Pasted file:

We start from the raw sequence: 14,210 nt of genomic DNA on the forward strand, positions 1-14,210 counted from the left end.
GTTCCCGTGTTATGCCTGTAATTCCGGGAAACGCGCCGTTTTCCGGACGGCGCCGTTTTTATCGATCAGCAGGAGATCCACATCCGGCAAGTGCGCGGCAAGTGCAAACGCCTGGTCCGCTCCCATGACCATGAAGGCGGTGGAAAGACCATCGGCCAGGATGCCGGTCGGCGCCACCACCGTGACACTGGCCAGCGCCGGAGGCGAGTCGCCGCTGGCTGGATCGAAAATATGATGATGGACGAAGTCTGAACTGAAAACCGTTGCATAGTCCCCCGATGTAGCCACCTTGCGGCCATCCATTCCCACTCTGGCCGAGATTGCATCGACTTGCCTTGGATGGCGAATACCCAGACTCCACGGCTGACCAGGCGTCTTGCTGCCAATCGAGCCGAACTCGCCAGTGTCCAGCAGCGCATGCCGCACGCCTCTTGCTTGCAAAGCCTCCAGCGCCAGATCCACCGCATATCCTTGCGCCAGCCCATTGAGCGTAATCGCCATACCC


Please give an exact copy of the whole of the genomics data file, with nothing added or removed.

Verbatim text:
We start from the raw sequence: 14,210 nt of genomic DNA on the forward strand, positions 1-14,210 counted from the left end.
GTTCCCGTGTTATGCCTGTAATTCCGGGAAACGCGCCGTTTTCCGGACGGCGCCGTTTTTATCGATCAGCAGGAGATCCACATCCGGCAAGTGCGCGGCAAGTGCAAACGCCTGGTCCGCTCCCATGACCATGAAGGCGGTGGAAAGACCATCGGCCAGGATGCCGGTCGGCGCCACCACCGTGACACTGGCCAGCGCCGGAGGCGAGTCGCCGCTGGCTGGATCGAAAATATGATGATGGACGAAGTCTGAACTGAAAACCGTTGCATAGTCCCCCGATGTAGCCACCTTGCGGCCATCCATTCCCACTCTGGCCGAGATTGCATCGACTTGCCTTGGATGGCGAATACCCAGACTCCACGGCTGACCAGGCGTCTTGCTGCCAATCGAGCCGAACTCGCCAGTGTCCAGCAGCGCATGCCGCACGCCTCTTGCTTGCAAAGCCTCCAGCGCCAGATCCACCGCATATCCTTGCGCCAGCCCATTGAGCGTAATCGCCATACCC